"Investing in our partners has long been our strategy, and due to the recent changes in U.S. tax law, we are able to accelerate some significant partner investments," Chief Executive Kevin Johnson said in a letter to staff.
The world's largest coffee chain didn't disclose how much its tax bill is supposed to drop under the new U.S. corporate tax cuts, but Credit Suisse analyst Jason West told CNBC that Starbuck's global tax rate could sink to about 24 percent from around 33 percent. That would give the company about $425 million in annual tax savings.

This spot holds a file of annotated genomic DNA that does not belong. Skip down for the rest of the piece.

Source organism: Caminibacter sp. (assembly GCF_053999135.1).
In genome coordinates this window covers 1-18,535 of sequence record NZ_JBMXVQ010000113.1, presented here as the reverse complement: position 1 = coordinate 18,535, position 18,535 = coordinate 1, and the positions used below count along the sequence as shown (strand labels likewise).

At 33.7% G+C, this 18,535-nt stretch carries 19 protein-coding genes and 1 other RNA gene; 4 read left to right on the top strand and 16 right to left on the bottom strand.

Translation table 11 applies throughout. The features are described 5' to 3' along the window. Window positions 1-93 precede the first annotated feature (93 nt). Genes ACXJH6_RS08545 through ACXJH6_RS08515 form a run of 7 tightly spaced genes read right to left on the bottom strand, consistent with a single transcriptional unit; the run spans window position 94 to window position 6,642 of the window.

Starbucks said the benefits have a combined net worth of more than $250 million. The company added that it will give shop employees a grant of at least $500, and store managers will get $2,000 grants.
Starbucks is just one of several large companies sharing their savings from the federal tax reform with employees; Apple, Comcast, Walmart, and American Airlines have all vowed to do the same. What's more, Disney announced Tuesday that it will give about 125,000 employees a $1,000 cash bonus and put $50 million into a fund to help hourly workers with tuition costs.